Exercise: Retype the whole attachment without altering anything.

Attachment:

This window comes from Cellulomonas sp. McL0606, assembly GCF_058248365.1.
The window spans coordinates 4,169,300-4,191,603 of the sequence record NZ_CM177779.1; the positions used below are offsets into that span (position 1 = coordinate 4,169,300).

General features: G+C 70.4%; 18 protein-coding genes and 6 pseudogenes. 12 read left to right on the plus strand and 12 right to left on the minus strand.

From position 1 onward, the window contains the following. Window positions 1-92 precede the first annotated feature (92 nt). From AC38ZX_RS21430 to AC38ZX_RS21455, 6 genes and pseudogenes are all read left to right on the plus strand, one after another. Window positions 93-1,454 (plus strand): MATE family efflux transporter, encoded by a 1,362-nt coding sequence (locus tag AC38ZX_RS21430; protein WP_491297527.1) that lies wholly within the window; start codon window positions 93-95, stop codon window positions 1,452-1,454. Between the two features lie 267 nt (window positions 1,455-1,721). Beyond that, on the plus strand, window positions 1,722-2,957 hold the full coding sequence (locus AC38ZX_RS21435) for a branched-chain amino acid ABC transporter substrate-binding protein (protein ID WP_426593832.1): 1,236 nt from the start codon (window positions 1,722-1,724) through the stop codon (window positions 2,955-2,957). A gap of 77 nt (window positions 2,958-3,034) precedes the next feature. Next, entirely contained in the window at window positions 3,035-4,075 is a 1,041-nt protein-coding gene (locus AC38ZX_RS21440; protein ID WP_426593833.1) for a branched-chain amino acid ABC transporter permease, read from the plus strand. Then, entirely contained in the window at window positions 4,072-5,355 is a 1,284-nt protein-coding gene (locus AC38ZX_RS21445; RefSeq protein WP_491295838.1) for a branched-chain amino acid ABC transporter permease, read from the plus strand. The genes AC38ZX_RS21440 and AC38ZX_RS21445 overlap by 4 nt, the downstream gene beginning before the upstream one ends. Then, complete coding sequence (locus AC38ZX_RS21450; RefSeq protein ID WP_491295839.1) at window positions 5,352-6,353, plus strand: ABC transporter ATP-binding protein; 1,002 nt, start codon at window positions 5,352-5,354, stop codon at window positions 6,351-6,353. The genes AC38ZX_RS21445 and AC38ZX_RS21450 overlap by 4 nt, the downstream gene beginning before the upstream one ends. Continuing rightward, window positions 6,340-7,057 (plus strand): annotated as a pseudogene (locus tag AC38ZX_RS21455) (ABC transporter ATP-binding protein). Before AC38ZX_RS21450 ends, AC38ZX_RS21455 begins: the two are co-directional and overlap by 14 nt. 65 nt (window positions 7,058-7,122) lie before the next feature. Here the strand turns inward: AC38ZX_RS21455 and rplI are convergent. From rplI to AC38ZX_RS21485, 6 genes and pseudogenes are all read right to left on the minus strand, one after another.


This window comes from Cellulomonas sp. McL0606, assembly GCF_058248365.1.
The window spans coordinates 4,169,300-4,191,603 of the sequence record NZ_CM177779.1; the positions used below are offsets into that span (position 1 = coordinate 4,169,300).

General features: G+C 70.4%; 18 protein-coding genes and 6 pseudogenes. 12 read left to right on the plus strand and 12 right to left on the minus strand.

From position 1 onward, the window contains the following. Window positions 1-92 precede the first annotated feature (92 nt). From AC38ZX_RS21430 to AC38ZX_RS21455, 6 genes and pseudogenes are all read left to right on the plus strand, one after another. Window positions 93-1,454 (plus strand): MATE family efflux transporter, encoded by a 1,362-nt coding sequence (locus tag AC38ZX_RS21430; protein WP_491297527.1) that lies wholly within the window; start codon window positions 93-95, stop codon window positions 1,452-1,454. Between the two features lie 267 nt (window positions 1,455-1,721). Beyond that, on the plus strand, window positions 1,722-2,957 hold the full coding sequence (locus AC38ZX_RS21435) for a branched-chain amino acid ABC transporter substrate-binding protein (protein ID WP_426593832.1): 1,236 nt from the start codon (window positions 1,722-1,724) through the stop codon (window positions 2,955-2,957). A gap of 77 nt (window positions 2,958-3,034) precedes the next feature. Next, entirely contained in the window at window positions 3,035-4,075 is a 1,041-nt protein-coding gene (locus AC38ZX_RS21440; protein ID WP_426593833.1) for a branched-chain amino acid ABC transporter permease, read from the plus strand. Then, entirely contained in the window at window positions 4,072-5,355 is a 1,284-nt protein-coding gene (locus AC38ZX_RS21445; RefSeq protein WP_491295838.1) for a branched-chain amino acid ABC transporter permease, read from the plus strand. The genes AC38ZX_RS21440 and AC38ZX_RS21445 overlap by 4 nt, the downstream gene beginning before the upstream one ends. Then, complete coding sequence (locus AC38ZX_RS21450; RefSeq protein ID WP_491295839.1) at window positions 5,352-6,353, plus strand: ABC transporter ATP-binding protein; 1,002 nt, start codon at window positions 5,352-5,354, stop codon at window positions 6,351-6,353. The genes AC38ZX_RS21445 and AC38ZX_RS21450 overlap by 4 nt, the downstream gene beginning before the upstream one ends. Continuing rightward, window positions 6,340-7,057 (plus strand): annotated as a pseudogene (locus tag AC38ZX_RS21455) (ABC transporter ATP-binding protein). Before AC38ZX_RS21450 ends, AC38ZX_RS21455 begins: the two are co-directional and overlap by 14 nt. 65 nt (window positions 7,058-7,122) lie before the next feature. Here the strand turns inward: AC38ZX_RS21455 and rplI are convergent. From rplI to AC38ZX_RS21485, 6 genes and pseudogenes are all read right to left on the minus strand, one after another.